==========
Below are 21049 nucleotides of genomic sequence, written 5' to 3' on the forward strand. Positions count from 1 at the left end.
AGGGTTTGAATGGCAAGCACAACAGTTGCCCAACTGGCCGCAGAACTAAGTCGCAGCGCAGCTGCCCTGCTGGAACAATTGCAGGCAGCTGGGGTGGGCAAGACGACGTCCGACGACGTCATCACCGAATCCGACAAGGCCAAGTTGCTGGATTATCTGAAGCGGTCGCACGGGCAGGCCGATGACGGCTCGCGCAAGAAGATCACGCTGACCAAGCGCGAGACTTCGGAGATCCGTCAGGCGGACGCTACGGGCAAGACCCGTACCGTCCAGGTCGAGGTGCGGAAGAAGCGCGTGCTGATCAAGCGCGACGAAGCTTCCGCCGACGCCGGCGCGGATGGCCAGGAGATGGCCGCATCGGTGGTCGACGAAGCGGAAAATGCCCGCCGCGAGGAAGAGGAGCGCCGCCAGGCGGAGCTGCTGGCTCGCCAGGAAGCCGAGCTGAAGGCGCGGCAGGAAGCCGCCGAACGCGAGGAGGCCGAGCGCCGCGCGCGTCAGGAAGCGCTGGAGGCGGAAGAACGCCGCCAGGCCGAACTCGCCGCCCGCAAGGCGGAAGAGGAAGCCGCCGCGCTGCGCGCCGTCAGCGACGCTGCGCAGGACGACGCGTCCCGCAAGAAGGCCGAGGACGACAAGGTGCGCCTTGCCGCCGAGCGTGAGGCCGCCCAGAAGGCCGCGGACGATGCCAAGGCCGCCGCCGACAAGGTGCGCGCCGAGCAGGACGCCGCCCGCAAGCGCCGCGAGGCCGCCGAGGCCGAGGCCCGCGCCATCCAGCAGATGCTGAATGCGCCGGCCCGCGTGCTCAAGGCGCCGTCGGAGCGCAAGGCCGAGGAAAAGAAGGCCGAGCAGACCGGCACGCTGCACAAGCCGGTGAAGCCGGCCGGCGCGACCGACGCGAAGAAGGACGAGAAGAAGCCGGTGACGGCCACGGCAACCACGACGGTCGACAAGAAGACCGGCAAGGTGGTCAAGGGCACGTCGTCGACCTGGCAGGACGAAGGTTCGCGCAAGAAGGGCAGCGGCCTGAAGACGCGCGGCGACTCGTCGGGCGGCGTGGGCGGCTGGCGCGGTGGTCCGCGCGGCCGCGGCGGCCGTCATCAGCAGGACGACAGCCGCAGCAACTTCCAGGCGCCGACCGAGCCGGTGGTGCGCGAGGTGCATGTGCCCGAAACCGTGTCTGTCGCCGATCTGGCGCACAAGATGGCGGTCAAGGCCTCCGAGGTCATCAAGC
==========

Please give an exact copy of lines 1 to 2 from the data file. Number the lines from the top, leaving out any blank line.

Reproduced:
Below are 21049 nucleotides of genomic sequence, written 5' to 3' on the forward strand. Positions count from 1 at the left end.
AGGGTTTGAATGGCAAGCACAACAGTTGCCCAACTGGCCGCAGAACTAAGTCGCAGCGCAGCTGCCCTGCTGGAACAATTGCAGGCAGCTGGGGTGGGCAAGACGACGTCCGACGACGTCATCACCGAATCCGACAAGGCCAAGTTGCTGGATTATCTGAAGCGGTCGCACGGGCAGGCCGATGACGGCTCGCGCAAGAAGATCACGCTGACCAAGCGCGAGACTTCGGAGATCCGTCAGGCGGACGCTACGGGCAAGACCCGTACCGTCCAGGTCGAGGTGCGGAAGAAGCGCGTGCTGATCAAGCGCGACGAAGCTTCCGCCGACGCCGGCGCGGATGGCCAGGAGATGGCCGCATCGGTGGTCGACGAAGCGGAAAATGCCCGCCGCGAGGAAGAGGAGCGCCGCCAGGCGGAGCTGCTGGCTCGCCAGGAAGCCGAGCTGAAGGCGCGGCAGGAAGCCGCCGAACGCGAGGAGGCCGAGCGCCGCGCGCGTCAGGAAGCGCTGGAGGCGGAAGAACGCCGCCAGGCCGAACTCGCCGCCCGCAAGGCGGAAGAGGAAGCCGCCGCGCTGCGCGCCGTCAGCGACGCTGCGCAGGACGACGCGTCCCGCAAGAAGGCCGAGGACGACAAGGTGCGCCTTGCCGCCGAGCGTGAGGCCGCCCAGAAGGCCGCGGACGATGCCAAGGCCGCCGCCGACAAGGTGCGCGCCGAGCAGGACGCCGCCCGCAAGCGCCGCGAGGCCGCCGAGGCCGAGGCCCGCGCCATCCAGCAGATGCTGAATGCGCCGGCCCGCGTGCTCAAGGCGCCGTCGGAGCGCAAGGCCGAGGAAAAGAAGGCCGAGCAGACCGGCACGCTGCACAAGCCGGTGAAGCCGGCCGGCGCGACCGACGCGAAGAAGGACGAGAAGAAGCCGGTGACGGCCACGGCAACCACGACGGTCGACAAGAAGACCGGCAAGGTGGTCAAGGGCACGTCGTCGACCTGGCAGGACGAAGGTTCGCGCAAGAAGGGCAGCGGCCTGAAGACGCGCGGCGACTCGTCGGGCGGCGTGGGCGGCTGGCGCGGTGGTCCGCGCGGCCGCGGCGGCCGTCATCAGCAGGACGACAGCCGCAGCAACTTCCAGGCGCCGACCGAGCCGGTGGTGCGCGAGGTGCATGTGCCCGAAACCGTGTCTGTCGCCGATCTGGCGCACAAGATGGCGGTCAAGGCCTCCGAGGTCATCAAGC